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Shift Safety Officer Falls through Hole in Floor into Basement of Vacant Row House and Dies from Smoke Inhalation – Maryland


FF ShieldDeath in the Line of Duty…A summary of a NIOSH fire fighter fatality investigation

F2014-24 Date Released: September 21, 2015

Executive Summary

On November 12, 2014, a 62-year-old male career lieutenant, serving as the shift safety officer, died after falling through a hole in the floor of a vacant row house. At approximately 0019 hours, the career fire department was dispatched to a report of smoke in a vacant row house. Fire fighters began arriving on scene starting at 0022 hours and encountered a fire on the rear stairway that extended up the stairwell to the second floor. Battalion Chief 2 arrived on-scene at 0024 hours and assumed Incident Command. He quickly upgraded the dispatch to a working fire dispatch which sent additional engine and truck companies, an additional battalion chief, and the shift safety officer. The fire was quickly brought under control and the Incident Commander began releasing companies around 0046 hours. Remaining crews used ventilation fans to clear smoke from the fire structure and the vacant row house on side Delta. Crews working inside the Delta exposure observed that the ground-level floor at the rear of the structure had been completely removed but did not report this hazard to Incident Command when they exited. The shift safety officer entered the Delta exposure alone and apparently fell through the hole, receiving face and head injuries. All remaining personnel cleared the incident scene by 0223 hours. The fire department dispatch center began receiving phone calls reporting the shift safety officer’s unattended vehicle blocking traffic around 0647 hours. Fire department resources were dispatched at 0748 hours to investigate the unattended vehicle. The shift safety officer was discovered in the basement of the Delta exposure at 0824 hours and was pronounced dead at the scene. The cause of death was determined to be smoke inhalation.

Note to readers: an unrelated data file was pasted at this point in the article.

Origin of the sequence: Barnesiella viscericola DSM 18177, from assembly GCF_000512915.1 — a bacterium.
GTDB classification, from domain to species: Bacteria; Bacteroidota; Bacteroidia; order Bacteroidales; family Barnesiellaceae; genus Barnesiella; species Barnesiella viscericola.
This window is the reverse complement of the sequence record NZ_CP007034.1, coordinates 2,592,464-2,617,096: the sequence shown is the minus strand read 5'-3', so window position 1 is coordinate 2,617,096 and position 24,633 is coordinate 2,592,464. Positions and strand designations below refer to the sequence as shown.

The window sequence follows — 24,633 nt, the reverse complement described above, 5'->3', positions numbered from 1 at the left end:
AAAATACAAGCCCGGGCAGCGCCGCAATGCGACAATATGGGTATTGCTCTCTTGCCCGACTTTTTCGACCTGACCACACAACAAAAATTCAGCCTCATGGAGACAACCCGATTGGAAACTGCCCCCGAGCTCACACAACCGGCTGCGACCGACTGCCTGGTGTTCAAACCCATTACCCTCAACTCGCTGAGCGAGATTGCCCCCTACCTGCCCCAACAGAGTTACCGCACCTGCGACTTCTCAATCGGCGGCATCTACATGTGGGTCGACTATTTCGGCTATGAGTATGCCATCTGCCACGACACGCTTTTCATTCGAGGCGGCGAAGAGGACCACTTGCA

Contributing Factors

  • Floor system at rear of the Delta exposure completely removed prior to incident
  • Hole in floor (fireground hazard) not reported to the incident commander
  • Smoke accumulation in the unventilated basement of the Delta exposure
  • Ventilation in the Delta exposure was not completed
  • Shift safety officer entered Delta exposure alone
  • Fireground accountability was ineffective
  • Crew integrity was not maintained and single unit resources operated alone
  • Fire Communications Bureau placed shift safety officer in service without verbal confirmation of his location.

Key Recommendations

  • Fire departments should utilize a functional personal accountability system requiring a check-in and check-out procedure with the designated accountability officer or the incident commander
  • Fire departments should ensure that the incident commander accounts for all resources before dissolving command